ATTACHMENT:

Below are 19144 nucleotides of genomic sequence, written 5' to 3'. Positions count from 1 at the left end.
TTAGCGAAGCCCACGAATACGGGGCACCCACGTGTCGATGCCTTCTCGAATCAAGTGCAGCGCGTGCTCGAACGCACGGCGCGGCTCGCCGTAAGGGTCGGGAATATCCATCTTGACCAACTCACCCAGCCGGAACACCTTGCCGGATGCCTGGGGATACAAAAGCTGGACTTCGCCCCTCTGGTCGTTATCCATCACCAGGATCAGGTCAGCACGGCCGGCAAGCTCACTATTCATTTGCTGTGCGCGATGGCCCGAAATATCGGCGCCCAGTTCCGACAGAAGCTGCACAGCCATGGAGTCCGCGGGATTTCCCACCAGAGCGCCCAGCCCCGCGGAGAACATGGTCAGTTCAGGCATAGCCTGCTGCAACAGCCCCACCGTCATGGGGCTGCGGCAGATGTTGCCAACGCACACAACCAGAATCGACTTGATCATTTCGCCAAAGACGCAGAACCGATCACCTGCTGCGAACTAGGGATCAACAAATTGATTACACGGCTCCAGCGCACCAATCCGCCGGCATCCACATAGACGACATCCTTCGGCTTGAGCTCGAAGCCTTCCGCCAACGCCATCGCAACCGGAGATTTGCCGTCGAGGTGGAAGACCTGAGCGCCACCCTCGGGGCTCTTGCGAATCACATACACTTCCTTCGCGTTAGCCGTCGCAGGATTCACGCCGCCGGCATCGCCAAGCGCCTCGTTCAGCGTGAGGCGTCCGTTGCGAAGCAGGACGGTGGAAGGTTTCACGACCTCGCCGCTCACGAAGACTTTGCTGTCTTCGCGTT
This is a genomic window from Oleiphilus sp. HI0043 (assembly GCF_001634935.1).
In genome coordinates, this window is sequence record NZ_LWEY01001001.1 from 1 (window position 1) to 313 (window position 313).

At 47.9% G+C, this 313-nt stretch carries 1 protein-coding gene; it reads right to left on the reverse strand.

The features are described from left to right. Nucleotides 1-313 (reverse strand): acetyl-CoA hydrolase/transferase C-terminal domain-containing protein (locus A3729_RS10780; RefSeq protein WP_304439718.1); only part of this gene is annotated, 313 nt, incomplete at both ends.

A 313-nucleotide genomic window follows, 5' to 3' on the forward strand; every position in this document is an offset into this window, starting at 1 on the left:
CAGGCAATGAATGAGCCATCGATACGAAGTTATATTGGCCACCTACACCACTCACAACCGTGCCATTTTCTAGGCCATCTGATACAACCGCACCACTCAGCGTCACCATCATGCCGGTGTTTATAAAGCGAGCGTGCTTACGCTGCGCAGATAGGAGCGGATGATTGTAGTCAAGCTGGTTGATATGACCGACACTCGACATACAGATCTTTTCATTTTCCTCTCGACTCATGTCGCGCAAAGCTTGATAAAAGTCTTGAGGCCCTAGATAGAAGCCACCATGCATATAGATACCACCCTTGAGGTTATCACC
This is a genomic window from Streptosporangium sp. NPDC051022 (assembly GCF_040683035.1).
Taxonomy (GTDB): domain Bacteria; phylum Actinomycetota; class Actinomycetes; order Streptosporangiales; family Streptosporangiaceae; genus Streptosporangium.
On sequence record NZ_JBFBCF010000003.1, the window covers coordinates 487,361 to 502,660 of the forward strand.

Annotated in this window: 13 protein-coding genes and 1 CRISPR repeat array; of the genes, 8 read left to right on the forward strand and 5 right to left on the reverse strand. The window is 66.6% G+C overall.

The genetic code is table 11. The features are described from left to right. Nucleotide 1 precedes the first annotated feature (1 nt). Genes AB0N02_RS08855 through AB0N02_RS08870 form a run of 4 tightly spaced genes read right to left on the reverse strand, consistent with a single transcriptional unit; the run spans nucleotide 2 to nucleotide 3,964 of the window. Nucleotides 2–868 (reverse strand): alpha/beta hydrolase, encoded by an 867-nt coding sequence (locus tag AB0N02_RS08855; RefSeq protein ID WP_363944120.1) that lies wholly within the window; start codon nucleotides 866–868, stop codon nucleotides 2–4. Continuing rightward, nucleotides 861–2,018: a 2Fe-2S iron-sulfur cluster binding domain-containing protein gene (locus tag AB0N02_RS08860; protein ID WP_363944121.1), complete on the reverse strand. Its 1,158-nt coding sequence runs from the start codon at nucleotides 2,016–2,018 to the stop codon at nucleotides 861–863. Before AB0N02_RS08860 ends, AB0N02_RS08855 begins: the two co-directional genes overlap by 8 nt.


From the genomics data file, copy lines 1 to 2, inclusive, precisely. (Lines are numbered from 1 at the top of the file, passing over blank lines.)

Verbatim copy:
Below are 19144 nucleotides of genomic sequence, written 5' to 3'. Positions count from 1 at the left end.
TTAGCGAAGCCCACGAATACGGGGCACCCACGTGTCGATGCCTTCTCGAATCAAGTGCAGCGCGTGCTCGAACGCACGGCGCGGCTCGCCGTAAGGGTCGGGAATATCCATCTTGACCAACTCACCCAGCCGGAACACCTTGCCGGATGCCTGGGGATACAAAAGCTGGACTTCGCCCCTCTGGTCGTTATCCATCACCAGGATCAGGTCAGCACGGCCGGCAAGCTCACTATTCATTTGCTGTGCGCGATGGCCCGAAATATCGGCGCCCAGTTCCGACAGAAGCTGCACAGCCATGGAGTCCGCGGGATTTCCCACCAGAGCGCCCAGCCCCGCGGAGAACATGGTCAGTTCAGGCATAGCCTGCTGCAACAGCCCCACCGTCATGGGGCTGCGGCAGATGTTGCCAACGCACACAACCAGAATCGACTTGATCATTTCGCCAAAGACGCAGAACCGATCACCTGCTGCGAACTAGGGATCAACAAATTGATTACACGGCTCCAGCGCACCAATCCGCCGGCATCCACATAGACGACATCCTTCGGCTTGAGCTCGAAGCCTTCCGCCAACGCCATCGCAACCGGAGATTTGCCGTCGAGGTGGAAGACCTGAGCGCCACCCTCGGGGCTCTTGCGAATCACATACACTTCCTTCGCGTTAGCCGTCGCAGGATTCACGCCGCCGGCATCGCCAAGCGCCTCGTTCAGCGTGAGGCGTCCGTTGCGAAGCAGGACGGTGGAAGGTTTCACGACCTCGCCGCTCACGAAGACTTTGCTGTCTTCGCGTT